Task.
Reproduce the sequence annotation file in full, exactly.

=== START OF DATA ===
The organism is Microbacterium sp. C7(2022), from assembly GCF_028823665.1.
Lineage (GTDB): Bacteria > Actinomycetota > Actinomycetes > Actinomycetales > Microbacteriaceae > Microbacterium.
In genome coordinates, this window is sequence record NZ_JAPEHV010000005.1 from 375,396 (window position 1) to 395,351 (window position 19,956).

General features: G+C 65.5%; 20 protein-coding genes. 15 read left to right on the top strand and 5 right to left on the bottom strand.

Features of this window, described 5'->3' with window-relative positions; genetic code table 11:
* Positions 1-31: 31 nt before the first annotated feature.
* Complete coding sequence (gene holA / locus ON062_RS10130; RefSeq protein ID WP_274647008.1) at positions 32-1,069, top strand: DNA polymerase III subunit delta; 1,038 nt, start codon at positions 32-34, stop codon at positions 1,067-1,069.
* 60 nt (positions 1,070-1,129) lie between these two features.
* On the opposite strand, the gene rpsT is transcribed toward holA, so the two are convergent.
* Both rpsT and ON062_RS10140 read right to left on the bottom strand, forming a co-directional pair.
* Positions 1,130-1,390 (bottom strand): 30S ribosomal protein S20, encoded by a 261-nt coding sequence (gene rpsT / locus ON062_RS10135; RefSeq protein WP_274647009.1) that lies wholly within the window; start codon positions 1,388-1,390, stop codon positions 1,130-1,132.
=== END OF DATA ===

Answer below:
The organism is Microbacterium sp. C7(2022), from assembly GCF_028823665.1.
Lineage (GTDB): Bacteria > Actinomycetota > Actinomycetes > Actinomycetales > Microbacteriaceae > Microbacterium.
In genome coordinates, this window is sequence record NZ_JAPEHV010000005.1 from 375,396 (window position 1) to 395,351 (window position 19,956).

General features: G+C 65.5%; 20 protein-coding genes. 15 read left to right on the top strand and 5 right to left on the bottom strand.

Features of this window, described 5'->3' with window-relative positions; genetic code table 11:
* Positions 1-31: 31 nt before the first annotated feature.
* Complete coding sequence (gene holA / locus ON062_RS10130; RefSeq protein ID WP_274647008.1) at positions 32-1,069, top strand: DNA polymerase III subunit delta; 1,038 nt, start codon at positions 32-34, stop codon at positions 1,067-1,069.
* 60 nt (positions 1,070-1,129) lie between these two features.
* On the opposite strand, the gene rpsT is transcribed toward holA, so the two are convergent.
* Both rpsT and ON062_RS10140 read right to left on the bottom strand, forming a co-directional pair.
* Positions 1,130-1,390 (bottom strand): 30S ribosomal protein S20, encoded by a 261-nt coding sequence (gene rpsT / locus ON062_RS10135; RefSeq protein WP_274647009.1) that lies wholly within the window; start codon positions 1,388-1,390, stop codon positions 1,130-1,132.